About Fit is a Feminist Issue

Fit Is a Feminist Issue started with conversation blog co-founders Sam and Tracy have been having for more than two decades about feminism and fitness.  What does it mean to be fit? What way(s) does women’s quest for fitness and health contribute to empowerment and/or oppression? And what are appropriate measures of fitness in a feminist context? 

The blog started in 2012 as a record of Sam and Tracy’s quest to be the fittest in their lives when they hit the age of 50 in 2014.  Since then, the blog has grown into an international conversation about fitness, health, aging, and gender. From our original two-voice conversation, we now have a team of regular bloggers, including Catherine Womack, Cate Creede, Martha Muzychka, Christine Hennebury, Natalie Hebert, Susan Tarshis, Bettina Trueb, Mina Samuels, Marjorie Hundtoft, and Kim Solga with an array of guest posters from around the world.  We also have a very active community in the comments on our blog and on our facebook page and twitter feed. Some of our posts are about our personal approaches to fitness/health, and some posts are more reflective, critical and meant to challenge common assumptions. While Sam and Tracy have always been at the core of the blog, in September 2019, we’re excited to announce that our other regular bloggers will be taking on an even more prominent role.    For more on our history, read 

Tracy and Sam’s book Fit at Mid-Life: A Feminist Fitness Journey. (Greystone Books) For more on the future, keep reading the blog!

14 thoughts on “About Fit is a Feminist Issue

  1. So glad I stumbled upon your blog!! I loved your post about good and evil foods. I definitely agree with you – the judgement and the guilt FUEL unhealthy eating habits involving guilt and shame! I’m excited to read more from you lovely ladies! 🙂

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  2. I love, Love, LOVE your blog! I’m passionate about fitness and eating well for the sake of making every moment count and it’s so refreshing to find like-minded, strong, confident women preaching the same message. I look forward to your upcoming posts.

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  3. That’s awesome, glad that one performed so well!
    By the way, I have sent a suggestion to your website.
    Will be glad to hear from you.

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  4. I am a plus size female athelete. I have a resting heart rate of 56 which is due to my level of fitness. 46 years old. Recovering from an eating disorder, and feeling like a square peg in a Round hole. I have spent most of of my adult life being active at this size with a short time when my kids were small as a couch potato. But have gotten to a stage where I kind of like surprising people that a woman this size can indeed be strong and fit. Ice hockey and ball hockey are my sports of choice. Also love kick boxing when I have time, and bootcamp style workouts and weight training, yoga. Whatever I can fit in around my teen girls and my sports schedules. I experienced a shift in my thinking with help of therapy this past year to focus on fitness and food for other reasons… that it feels good. This is a switch from eating and moving for weight loss focus as I did for so many years.( and failed at). Foods were identified as good or evil and so eating in secret and in shame was a huge part of my life I have been able to let go. Oh what I would tell my younger self if I could!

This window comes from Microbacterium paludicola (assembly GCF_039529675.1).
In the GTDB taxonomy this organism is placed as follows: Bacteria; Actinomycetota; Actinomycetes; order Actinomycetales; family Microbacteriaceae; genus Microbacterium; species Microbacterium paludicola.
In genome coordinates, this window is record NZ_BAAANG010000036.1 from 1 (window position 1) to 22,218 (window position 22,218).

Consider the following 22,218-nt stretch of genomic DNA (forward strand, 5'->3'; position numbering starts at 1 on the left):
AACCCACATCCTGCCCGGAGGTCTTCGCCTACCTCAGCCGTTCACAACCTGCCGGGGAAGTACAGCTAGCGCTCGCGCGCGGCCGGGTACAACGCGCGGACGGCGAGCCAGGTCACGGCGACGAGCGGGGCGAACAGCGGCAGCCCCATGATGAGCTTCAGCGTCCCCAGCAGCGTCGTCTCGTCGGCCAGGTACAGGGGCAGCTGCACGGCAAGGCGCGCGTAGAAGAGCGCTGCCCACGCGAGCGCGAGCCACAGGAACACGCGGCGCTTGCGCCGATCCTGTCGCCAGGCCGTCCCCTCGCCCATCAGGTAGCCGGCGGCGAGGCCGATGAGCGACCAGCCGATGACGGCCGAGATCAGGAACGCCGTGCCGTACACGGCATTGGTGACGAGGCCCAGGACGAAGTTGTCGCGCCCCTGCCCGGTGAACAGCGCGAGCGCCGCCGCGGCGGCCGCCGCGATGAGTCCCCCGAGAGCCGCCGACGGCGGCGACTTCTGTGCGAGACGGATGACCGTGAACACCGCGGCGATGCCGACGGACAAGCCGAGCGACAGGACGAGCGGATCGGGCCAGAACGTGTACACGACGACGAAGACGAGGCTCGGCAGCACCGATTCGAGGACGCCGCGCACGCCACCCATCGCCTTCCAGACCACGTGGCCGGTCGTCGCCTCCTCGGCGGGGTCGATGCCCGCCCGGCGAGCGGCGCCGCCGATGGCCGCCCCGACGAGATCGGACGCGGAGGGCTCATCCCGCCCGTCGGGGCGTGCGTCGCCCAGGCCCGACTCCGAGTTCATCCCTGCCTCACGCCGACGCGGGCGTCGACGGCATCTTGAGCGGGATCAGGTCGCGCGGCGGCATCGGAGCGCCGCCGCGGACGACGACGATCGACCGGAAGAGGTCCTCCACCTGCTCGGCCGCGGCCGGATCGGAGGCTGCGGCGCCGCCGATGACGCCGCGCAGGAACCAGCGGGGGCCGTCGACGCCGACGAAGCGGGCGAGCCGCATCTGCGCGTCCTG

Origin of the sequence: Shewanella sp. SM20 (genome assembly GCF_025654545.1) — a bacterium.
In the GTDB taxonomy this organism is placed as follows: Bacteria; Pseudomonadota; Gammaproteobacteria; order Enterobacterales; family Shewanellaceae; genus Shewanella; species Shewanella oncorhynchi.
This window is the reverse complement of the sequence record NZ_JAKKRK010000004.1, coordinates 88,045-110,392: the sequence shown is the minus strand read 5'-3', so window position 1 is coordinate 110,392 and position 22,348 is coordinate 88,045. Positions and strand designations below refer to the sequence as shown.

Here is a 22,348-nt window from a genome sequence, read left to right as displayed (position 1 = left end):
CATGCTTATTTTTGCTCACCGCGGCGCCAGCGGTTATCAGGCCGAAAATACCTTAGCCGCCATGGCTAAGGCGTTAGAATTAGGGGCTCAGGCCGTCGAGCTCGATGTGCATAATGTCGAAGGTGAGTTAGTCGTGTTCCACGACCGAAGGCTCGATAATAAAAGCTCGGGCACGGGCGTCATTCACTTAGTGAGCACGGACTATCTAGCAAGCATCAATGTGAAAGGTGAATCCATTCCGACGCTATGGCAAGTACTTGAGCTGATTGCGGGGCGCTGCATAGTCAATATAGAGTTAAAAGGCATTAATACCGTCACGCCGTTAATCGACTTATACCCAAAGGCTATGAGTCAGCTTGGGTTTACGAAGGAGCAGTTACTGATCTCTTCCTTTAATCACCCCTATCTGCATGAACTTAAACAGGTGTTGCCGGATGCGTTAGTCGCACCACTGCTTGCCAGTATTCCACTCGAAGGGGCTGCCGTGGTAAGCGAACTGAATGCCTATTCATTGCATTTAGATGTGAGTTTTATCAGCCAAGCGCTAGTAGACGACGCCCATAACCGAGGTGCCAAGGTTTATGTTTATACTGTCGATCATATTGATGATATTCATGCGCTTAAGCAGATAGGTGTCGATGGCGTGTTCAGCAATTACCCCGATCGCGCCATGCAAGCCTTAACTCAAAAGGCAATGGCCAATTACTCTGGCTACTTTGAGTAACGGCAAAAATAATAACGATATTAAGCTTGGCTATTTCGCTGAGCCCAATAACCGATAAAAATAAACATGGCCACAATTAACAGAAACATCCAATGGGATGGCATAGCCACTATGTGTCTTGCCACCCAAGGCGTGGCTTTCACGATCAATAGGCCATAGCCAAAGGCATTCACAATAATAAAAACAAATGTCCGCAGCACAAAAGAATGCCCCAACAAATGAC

So glad to have found your blog today!

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  5. Hi,

    Amit here from Neomam Studios again.

    Most Americans say they aren’t getting enough sleep.

    And it may surprise you just how diverse sleeping patterns are from state to state .: http://www.homes.com/blog/2016/12/what-time-does-america-go-to-bed/
    (And if you think the US has it bad, look at the stats for Seoul’s citizens!)

    Is this something you’d like to share on Fit Is a Feminist Issue? I can send over a hi-res version right away.

    Thanks for your time!

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  6. Feeling so grateful I discovered your blog (and hence your book, which I just bought) after some VERY persistent googling. I’m a 52 year-old writer struggling right now with recovering from some injuries and some substantial muscle loss that resulted from enforced inactivity. Sigh. Grim day today at the gym as I returned to upper-body workouts, facing the music—or rather the sight of my emaciated arms in the mirror—after months of being unable to do any upper body work. But anyway! This is all to say thank you so much for the work you do and I so looking forward to reading more in the future.

    Liked by 1 person

  7. Hello ladies! A friend shared your upcoming lecture at the Words festival in London and it led me to find your blog! I’m so excited to catch up on what you’ve been doing!

    I am a dietitian here in London.. wrestling with where I fit into this profession as I deal with menopause, body changes and competing priorities that have left fitness in the dust! I am definitely not a dietitian poster child!! I’m learning a lot about the Health at Every Size movement and a kinder, gentler way to treat myself.

    I look forward to your talk and your book!!

    Sue

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